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Splendore a Venezia - Music in Venice from the Renaissance to the Baroque

Gabrieli / Academi Baroque De Montreal
Release Date: 10/15/2013 
Label:  Atma Classique   Catalog #: 23013   Spars Code: n/a 
Composer:  Antonio VivaldiAndrea GabrieliGiovanni BassanoGiovanni Gabrieli,   ... 
Performer:  Mathieu LussierWashington McClainMargaret Little [Viola da gamba]Francis Colpron,   ... 
Conductor:  Alexander WeimannChristopher JacksonEric MilnesOlivier Fortin,   ... 
Orchestra/Ensemble:  Académie Baroque de MontréalLes Voix BaroquesStudio de Musique Ancienne de Montréal,   ... 
Number of Discs: 1 
Recorded in: Stereo 
Length: 1 Hours 18 Mins. 

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Notes and Editorial Reviews

ATMA Classique has produced a compilation recording of music by major Venetian composers to celebrate the Montreal Museum of Fine Arts’ exhibition Splendore a Venezia: Art and Music from the Renaissance to the Baroque in the Serenissima, which opens on October 12, 2013. Also entitled Splendore a Venezia, this CD release boasts a full-color booklet illustrated with several of the works presented in the MMFA exhibition.

Splendore a Venezia contains pieces by composers represented in the exhibition — Antonio Vivaldi, Claudio Monteverdi, Giovanni Gabrieli, and Tomaso Albinoni, among others. The performers include Karina Gauvin, Alexander Weimann, Francis Colpron, Concerto Palatino, the Studio de musique ancienne de
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Works on This Recording

Concerto for Oboe and Bassoon in G major, RV 545 by Antonio Vivaldi
Performer:  Mathieu Lussier (Bassoon), Washington McClain (Oboe)
Conductor:  Alexander Weimann
Orchestra/Ensemble:  Académie Baroque de Montréal
Period: Baroque 
Written: Venice, Italy 
Length: 9 Minutes 1 Secs. 
Due rose fresche by Andrea Gabrieli
Orchestra/Ensemble:  Les Voix Baroques
Period: Renaissance 
Length: 3 Minutes 46 Secs. 
Ricercata no 4 by Giovanni Bassano
Performer:  Margaret Little [Viola da gamba] ()
Period: Renaissance 
Written: 1585; Italy 
Length: 2 Minutes 38 Secs. 
O magnum mysterium by Giovanni Gabrieli
Conductor:  Christopher Jackson
Orchestra/Ensemble:  Studio de Musique Ancienne de Montréal,  Concerto Palatino
Period: Renaissance 
Written: by 1587; Italy 
Length: 3 Minutes 36 Secs. 
Canzoni da sonar: no 15 by Giovanni Picchi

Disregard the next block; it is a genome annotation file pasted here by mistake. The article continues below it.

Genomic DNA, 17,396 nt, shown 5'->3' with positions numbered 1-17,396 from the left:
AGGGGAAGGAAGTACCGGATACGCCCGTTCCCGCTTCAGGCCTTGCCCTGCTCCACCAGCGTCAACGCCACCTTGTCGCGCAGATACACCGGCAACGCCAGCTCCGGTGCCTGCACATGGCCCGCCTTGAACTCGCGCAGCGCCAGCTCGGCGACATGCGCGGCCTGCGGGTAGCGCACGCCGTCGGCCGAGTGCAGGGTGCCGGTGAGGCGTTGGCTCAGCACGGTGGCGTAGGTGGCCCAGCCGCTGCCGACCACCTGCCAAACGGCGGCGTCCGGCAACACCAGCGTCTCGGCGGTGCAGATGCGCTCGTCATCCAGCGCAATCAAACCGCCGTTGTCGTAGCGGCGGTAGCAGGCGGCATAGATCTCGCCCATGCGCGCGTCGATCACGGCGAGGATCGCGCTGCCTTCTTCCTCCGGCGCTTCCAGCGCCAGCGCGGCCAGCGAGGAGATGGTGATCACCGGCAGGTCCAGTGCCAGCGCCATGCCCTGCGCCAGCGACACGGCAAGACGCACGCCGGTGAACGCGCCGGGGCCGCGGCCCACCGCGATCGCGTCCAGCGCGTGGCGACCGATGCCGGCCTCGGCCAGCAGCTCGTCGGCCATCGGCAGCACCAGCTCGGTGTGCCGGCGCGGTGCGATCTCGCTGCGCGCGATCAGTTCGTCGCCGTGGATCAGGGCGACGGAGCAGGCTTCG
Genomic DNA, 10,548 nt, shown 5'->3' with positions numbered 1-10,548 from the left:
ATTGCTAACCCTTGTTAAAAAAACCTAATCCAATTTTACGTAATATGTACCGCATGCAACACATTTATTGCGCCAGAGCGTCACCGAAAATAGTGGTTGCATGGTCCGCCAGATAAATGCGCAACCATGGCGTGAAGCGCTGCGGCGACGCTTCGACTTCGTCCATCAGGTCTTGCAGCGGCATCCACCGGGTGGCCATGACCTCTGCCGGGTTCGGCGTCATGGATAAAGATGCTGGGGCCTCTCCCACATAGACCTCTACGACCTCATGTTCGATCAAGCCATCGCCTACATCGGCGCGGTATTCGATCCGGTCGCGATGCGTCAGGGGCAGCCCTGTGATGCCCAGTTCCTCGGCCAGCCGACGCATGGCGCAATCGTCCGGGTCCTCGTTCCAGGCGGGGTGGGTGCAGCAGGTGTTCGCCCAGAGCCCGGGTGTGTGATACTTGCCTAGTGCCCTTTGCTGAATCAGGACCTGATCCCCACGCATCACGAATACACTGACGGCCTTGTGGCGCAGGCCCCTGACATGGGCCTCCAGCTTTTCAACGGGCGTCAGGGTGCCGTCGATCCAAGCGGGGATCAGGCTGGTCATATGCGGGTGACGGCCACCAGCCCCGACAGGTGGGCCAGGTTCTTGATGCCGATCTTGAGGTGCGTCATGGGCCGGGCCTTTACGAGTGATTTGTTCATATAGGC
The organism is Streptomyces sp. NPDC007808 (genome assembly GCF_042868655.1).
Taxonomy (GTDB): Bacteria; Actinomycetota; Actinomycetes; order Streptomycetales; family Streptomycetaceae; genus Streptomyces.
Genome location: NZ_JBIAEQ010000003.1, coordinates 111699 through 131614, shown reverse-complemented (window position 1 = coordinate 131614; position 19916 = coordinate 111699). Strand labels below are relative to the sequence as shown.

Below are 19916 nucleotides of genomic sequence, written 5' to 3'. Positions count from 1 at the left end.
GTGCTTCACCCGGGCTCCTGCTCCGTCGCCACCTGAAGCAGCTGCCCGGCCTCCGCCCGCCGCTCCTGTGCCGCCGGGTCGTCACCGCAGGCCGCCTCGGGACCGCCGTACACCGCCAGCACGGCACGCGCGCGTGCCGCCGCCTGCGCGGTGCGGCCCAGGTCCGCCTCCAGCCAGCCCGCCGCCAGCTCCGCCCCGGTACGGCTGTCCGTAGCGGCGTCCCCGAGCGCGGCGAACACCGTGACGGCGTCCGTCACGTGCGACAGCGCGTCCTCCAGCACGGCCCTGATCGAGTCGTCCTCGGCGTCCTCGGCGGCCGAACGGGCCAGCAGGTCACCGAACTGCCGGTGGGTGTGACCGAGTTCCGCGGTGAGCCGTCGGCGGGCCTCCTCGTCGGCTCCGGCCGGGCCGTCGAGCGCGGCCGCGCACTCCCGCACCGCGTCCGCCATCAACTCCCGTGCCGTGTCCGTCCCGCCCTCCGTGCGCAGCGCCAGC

Orchestra/Ensemble:  Concerto Palatino
Period: Baroque 
Length: 4 Minutes 15 Secs. 
Sonata no 12 "sopra la Bergamasca" by Salomone Rossi
Conductor:  Eric Milnes
Orchestra/Ensemble:  La Bande Montréal Baroque
Period: Renaissance 
Written: Italy 
Length: 2 Minutes 46 Secs. 
Sonata Seconda for soprano recorder, viola da gamba & lute (from Sonata à 1, 2, 3) by Giovanni Battista Fontana
Performer:  Francis Colpron (Recorder)
Orchestra/Ensemble:  Les Boréades de Montréal
Period: Baroque 
Written: 16th Century; Italy 
Length: 6 Minutes 40 Secs. 
Madrigals, Book 6: Zefiro torna e'l bel tempo rimena by Claudio Monteverdi
Performer:  Charles [Tenor Vocals] Daniels (), Colin Balzer ()
Orchestra/Ensemble:  Les Voix Baroques
Period: Baroque 
Written: by 1614; Italy 
Length: 6 Minutes 2 Secs. 
Sonata decima, for 2 violins, 2 violette & viola da brazzo by Johann Rosenmüller
Conductor:  Olivier Fortin
Orchestra/Ensemble:  Ensemble Masques
Length: 5 Minutes 30 Secs. 
Intonazione degli Ebrei Tedeschi & aria De la vita'l retto calle for alto, 2 violas da gamba & conti by Benedetto Marcello
Performer:  Rinat Shaham ()
Conductor:  Jay Bernfeld
Orchestra/Ensemble:  Fuoco e Cenere
Period: Baroque 
Written: 1724-1726 
Length: 3 Minutes 24 Secs. 
Concerti (12) à 5, Op. 9: no 2 for Oboe in D minor by Tomaso Albinoni
Performer:  Matthew Jennejohn (Oboe)
Orchestra/Ensemble:  Les Boréades de Montréal
Period: Baroque 
Written: 1722; Venice, Italy 
Length: 12 Minutes 9 Secs. 
"La verità in cimento", opera in 3 acts, RV 739: Aria: Addio Caro by Antonio Vivaldi
Performer:  Karina Gauvin ()
Conductor:  Alexander Weimann
Period: Baroque 
Written: 10/26/1720; Italy 
Length: 3 Minutes 50 Secs. 
Vespro della Beata Vergine: Laetatus sum a 6 by Claudio Monteverdi
Performer:  John [Tenor Vocals] Potter (Voice), Suzie LeBlanc (Voice), Barbara Borden (Voice),
Julian Podger (Voice), Stephan MacLeod (Voice), Alexander Schneider (Voice)
Conductor:  Stephen Stubbs
Orchestra/Ensemble:  Tragicomedia
Period: Baroque 
Written: by 1610; Mantua, Italy 
Length: 6 Minutes 20 Secs. 
Concerto in F major for solo organ, BWV 978: 1. Allegro by Johann Sebastian Bach
Performer:  Vincent Boucher (Organ)
Period: Baroque 
Written: 1713-1714 
Date of Recording: 1973 
Venue:  Église Anglicane St. Matthias Westmount, 
Length: 2 Minutes 32 Secs. 
Ballo Secondo (Book 4 of Intavolatura di Chtarone) by Giovanni Kapsberger
Performer:  Maxine Eilander (Double Harp), Stephen Stubbs (Chitarrone)
Period: Baroque